|Tuesday, 11 March 2014|
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It is known that the innovators, and in particular the Sufi grave-worshippers of our times, rely upon the statements of some Scholars who applied the five rulings (wajib, mustahabb, mubah, makrooh, haram) to the topic of bid'ah, or who may have spoken of innovation (bid'ah) as being both good and bad. What they do not reveal though is that these scholars are simply using the word "bid'ah" in its broader linguistic sense, and not strictly in its Shari'ah sense. If we consider this, then we can say that the differences between them and between those who say that all innovation is evil (meaning by that the Shari'ah definition only), is largely a difference of wording only, and that the former scholars are simply including other matters into the broader linguistic definition of bidah.At the same time, we can see clearly in their other speech (and their fatwas and rulings) that they warn against innovation (in worship) and opposing the guidance of the Messenger and performing worship in a manner other than that known in the Sunnah or adding to it or changing it.
Ibn Hajar al-Asqalani Explains the Usage of the Word Bidah in the Language of the Scholars
Ibn Hajar said in Fath al-Bari (Maktabah Salafiyyah print, 13/278) in the book Holding Fast to the Book and Sunnah, in the chapter "What is disliked of delving and disputing in knowledge, exaggeration in the religion and innovations," the following:
As for innovations (البدع), it is the plural of innovation (بدعة) and it is everything which does not have any prior example. Linguistically, [the word] encompasses what is both praiseworthy and blameworthy. In the usage of the people of the legislation (i.e. Scholars) it is specifically for what is blameworthy and if it is used in connection to what is praiseworthy, then it is upon its linguistic meaning.
And "the newly invented matters" (المحدثات), with the fathah on the daal, is the plural of novelty (محدثة) and what is intended by it is what has been newly-introduced and does not have any basis in the legislation. It is referred to in the usage of the Shari'ah as innovation (بدعة). As for what has a basis indicated by the Shari'ah then it is not an innovation. For "innovation" in the usage of the Shari'ah is blameworthy as opposed to its usage (with its) linguistic (meaning), for everything that has been newly-invented without any prior example is named "bid'ah" irrespective of whether it is praiseworthy, or blameworthy.
The point is made very clearly in that where the word "bid'ah" is used for praiseworthy matters, it is being used with its (broader) linguistic meaning, and Ibn Hajar makes a clear differentiation between its use in the legislative sense (as meant by the Shari'ah) and its use upon a purely linguistic meaning. The following diagram will help us to understand what is going on here and where we are leading towards:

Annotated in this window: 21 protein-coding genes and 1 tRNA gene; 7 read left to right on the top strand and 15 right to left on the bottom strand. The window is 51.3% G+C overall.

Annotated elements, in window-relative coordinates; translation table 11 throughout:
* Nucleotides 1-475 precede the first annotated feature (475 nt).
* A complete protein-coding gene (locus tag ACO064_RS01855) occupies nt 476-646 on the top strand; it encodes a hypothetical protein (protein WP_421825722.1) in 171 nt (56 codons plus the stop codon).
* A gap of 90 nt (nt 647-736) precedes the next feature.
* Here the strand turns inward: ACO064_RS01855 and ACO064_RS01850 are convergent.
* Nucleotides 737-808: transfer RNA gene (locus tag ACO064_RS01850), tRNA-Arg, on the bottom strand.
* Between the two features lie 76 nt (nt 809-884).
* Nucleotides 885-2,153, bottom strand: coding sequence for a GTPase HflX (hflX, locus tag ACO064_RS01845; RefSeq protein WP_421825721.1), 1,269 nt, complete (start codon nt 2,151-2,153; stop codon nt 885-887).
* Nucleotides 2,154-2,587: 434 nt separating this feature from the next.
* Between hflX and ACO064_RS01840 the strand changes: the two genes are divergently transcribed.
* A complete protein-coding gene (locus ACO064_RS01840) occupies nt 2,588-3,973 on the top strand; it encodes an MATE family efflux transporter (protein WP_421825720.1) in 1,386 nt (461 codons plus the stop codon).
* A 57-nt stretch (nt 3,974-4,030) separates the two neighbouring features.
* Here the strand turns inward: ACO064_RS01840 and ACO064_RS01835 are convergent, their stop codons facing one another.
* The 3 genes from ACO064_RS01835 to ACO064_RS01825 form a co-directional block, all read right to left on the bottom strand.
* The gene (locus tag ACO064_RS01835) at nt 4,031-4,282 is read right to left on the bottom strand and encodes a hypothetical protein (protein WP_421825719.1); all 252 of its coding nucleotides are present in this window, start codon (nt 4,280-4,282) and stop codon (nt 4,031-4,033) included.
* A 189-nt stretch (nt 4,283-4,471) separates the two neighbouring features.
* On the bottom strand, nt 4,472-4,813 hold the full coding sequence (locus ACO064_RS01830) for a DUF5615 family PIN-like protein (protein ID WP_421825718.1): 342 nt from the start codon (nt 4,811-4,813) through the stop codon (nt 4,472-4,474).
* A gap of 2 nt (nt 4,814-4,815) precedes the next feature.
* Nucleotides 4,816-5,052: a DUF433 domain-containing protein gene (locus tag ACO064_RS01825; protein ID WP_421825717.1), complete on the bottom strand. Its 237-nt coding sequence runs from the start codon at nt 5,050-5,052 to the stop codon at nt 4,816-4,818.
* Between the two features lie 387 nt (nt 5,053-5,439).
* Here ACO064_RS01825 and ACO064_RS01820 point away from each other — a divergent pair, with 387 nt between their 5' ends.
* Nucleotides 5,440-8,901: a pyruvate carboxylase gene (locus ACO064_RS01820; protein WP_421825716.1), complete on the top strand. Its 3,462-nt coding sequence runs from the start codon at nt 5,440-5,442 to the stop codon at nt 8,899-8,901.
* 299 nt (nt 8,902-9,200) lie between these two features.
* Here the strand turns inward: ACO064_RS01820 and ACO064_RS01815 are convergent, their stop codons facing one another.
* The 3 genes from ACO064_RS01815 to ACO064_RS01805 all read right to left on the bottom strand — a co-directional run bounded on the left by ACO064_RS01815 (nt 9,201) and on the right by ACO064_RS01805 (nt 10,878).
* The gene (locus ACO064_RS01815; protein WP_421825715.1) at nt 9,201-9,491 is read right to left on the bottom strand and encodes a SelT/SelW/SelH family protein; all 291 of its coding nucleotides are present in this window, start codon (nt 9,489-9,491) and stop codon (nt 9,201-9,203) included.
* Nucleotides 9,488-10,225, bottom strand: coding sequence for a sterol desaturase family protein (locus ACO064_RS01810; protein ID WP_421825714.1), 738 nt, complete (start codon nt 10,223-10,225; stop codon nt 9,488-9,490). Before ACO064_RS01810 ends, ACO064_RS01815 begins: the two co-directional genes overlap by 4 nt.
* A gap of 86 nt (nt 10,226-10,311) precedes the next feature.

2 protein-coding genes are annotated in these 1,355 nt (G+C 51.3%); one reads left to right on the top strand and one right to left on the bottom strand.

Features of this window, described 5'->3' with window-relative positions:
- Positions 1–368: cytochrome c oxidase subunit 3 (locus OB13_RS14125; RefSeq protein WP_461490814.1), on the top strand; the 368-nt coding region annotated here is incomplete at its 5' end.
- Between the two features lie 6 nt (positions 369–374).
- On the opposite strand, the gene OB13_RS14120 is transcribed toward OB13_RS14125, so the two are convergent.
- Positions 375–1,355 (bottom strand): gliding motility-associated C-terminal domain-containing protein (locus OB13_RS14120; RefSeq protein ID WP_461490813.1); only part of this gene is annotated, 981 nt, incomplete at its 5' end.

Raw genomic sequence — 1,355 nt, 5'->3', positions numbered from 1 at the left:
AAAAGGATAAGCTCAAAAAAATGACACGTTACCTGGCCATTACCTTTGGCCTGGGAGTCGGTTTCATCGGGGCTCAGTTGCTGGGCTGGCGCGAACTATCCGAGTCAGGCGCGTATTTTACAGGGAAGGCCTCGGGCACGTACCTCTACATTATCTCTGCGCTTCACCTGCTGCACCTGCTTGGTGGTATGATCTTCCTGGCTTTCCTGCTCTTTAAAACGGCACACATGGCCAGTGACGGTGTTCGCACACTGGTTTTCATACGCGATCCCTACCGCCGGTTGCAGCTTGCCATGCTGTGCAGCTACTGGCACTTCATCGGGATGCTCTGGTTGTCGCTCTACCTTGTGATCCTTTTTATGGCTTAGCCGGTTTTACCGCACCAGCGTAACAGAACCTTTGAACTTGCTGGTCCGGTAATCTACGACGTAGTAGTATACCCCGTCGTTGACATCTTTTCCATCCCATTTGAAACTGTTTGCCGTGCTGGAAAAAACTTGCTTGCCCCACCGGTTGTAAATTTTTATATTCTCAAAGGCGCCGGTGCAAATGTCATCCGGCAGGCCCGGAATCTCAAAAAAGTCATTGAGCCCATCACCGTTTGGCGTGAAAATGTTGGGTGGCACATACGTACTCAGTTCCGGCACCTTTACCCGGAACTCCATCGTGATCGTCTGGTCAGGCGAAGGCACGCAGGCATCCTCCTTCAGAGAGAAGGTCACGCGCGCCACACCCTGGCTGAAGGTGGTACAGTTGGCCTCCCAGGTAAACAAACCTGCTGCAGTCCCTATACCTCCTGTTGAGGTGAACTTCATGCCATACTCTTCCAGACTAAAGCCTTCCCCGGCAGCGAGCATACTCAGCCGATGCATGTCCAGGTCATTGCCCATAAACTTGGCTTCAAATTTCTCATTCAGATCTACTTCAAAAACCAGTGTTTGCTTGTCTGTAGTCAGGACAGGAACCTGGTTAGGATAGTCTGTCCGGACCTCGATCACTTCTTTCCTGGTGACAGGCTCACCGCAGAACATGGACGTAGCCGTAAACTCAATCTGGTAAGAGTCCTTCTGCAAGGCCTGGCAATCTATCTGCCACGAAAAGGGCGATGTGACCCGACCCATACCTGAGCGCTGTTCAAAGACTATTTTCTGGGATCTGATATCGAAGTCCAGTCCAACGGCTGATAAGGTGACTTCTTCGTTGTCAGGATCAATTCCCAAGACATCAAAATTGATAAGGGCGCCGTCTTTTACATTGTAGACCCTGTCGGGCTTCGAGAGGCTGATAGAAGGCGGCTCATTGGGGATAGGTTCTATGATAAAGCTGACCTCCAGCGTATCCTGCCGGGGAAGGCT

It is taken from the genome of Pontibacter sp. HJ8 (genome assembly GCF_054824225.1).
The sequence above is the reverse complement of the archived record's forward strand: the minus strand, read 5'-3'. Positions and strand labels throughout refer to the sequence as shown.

These two statements from Ibn Hajar al-Asqalani (rahimahullaah) allow us to develop a context by which we can understand the true and real intent of those who have spoken of "good bid'ah". It is this context that the dishonest innovators and deviants wish to conceal and remove as part of their ploy to deceive the common folk in order to justify their multitude of relative innovations (bidah idafiyyah - see this article) which are censured in the Shariah and which they try to justify by confusing them with matters which have been entered into the linguistic application of this term by a number of scholars.
The Saying of Ibn Kathir
In support of the above, we find Ibn Kathir said in explanation of the verse (2:117):
And bidah is of two types. Sometimes it is a bidah shar'iyyah (with its Shariah meaning), such as his saying, "For every newly-invented matter is an innovation and every innovation is misguidance..." and sometimes it is a bidah lughawiyyah (with its linguistic meaning), such as the saying of Amir al-Mu'minin Umar bin al-Khattaab regarding his uniting them together for the Tarawih prayer and making them maintain this practice, "What an excellent innovation this is..."
This indicates that there is no such thing as "good bidah" in the Shariah, and where bidah is spoken of in a praiseworthy sense, it is only being spoken of with its linguistic meaning. To distinguish between these two makes it much easier for us to grasp the nature of the perception of some of the Shafi'ite jurists in their classifiation of bidah. This we will investigate in the following articles in this series.
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